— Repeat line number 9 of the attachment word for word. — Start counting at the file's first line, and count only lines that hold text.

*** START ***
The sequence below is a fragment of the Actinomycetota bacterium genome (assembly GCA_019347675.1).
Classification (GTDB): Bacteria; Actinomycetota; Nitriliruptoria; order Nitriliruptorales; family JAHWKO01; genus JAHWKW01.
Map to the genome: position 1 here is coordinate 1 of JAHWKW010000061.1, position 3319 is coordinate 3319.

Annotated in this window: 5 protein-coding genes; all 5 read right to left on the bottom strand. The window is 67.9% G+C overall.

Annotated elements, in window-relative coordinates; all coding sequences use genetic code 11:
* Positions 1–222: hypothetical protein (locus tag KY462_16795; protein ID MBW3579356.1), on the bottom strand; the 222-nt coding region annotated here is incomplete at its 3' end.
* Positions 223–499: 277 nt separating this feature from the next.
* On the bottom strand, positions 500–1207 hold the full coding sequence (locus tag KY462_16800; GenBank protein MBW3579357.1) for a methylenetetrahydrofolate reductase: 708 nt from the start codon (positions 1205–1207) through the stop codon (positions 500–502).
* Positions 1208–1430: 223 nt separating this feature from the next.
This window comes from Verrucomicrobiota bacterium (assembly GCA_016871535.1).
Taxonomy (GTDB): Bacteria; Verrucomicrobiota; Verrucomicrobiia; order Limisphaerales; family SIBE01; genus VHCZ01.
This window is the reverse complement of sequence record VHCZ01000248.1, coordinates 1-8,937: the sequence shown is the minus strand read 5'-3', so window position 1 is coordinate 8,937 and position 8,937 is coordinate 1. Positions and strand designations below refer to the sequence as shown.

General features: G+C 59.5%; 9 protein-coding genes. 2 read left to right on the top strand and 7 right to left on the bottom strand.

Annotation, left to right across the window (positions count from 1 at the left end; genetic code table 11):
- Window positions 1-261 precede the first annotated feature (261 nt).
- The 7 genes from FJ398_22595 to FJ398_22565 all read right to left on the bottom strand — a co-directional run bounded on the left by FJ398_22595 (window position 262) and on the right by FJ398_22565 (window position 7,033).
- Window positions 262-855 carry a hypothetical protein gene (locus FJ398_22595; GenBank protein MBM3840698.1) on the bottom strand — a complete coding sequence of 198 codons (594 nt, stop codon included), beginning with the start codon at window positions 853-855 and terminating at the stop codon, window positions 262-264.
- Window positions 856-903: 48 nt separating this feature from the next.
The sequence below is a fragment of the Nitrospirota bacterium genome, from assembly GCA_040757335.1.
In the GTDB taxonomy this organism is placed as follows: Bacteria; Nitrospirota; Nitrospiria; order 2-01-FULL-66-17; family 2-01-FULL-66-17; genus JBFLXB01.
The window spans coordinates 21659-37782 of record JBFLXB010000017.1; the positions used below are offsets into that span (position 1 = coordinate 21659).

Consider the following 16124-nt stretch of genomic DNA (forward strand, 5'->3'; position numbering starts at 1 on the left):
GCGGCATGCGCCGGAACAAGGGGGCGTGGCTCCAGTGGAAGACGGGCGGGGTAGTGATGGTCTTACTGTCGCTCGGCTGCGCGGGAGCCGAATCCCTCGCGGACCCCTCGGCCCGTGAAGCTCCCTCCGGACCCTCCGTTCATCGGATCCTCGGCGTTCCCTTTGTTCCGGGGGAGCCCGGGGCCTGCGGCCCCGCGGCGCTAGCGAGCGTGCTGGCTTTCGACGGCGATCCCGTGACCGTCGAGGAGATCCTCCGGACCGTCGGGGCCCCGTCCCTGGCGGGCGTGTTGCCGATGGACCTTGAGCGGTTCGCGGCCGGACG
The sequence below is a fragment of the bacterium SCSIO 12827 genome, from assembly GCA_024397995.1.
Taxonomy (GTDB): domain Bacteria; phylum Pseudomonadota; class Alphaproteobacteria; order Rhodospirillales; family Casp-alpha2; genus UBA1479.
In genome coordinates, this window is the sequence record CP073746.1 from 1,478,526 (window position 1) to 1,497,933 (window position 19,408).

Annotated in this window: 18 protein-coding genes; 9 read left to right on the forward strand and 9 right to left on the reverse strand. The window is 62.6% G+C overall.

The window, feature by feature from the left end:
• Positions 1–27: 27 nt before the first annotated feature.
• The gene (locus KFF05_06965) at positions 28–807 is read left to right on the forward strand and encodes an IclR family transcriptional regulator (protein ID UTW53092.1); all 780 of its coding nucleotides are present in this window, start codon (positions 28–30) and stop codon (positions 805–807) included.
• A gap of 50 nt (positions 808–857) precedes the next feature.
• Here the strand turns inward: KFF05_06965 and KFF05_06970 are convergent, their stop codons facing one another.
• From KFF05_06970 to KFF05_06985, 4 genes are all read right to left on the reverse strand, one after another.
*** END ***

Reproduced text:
* Positions 1208–1430: 223 nt separating this feature from the next.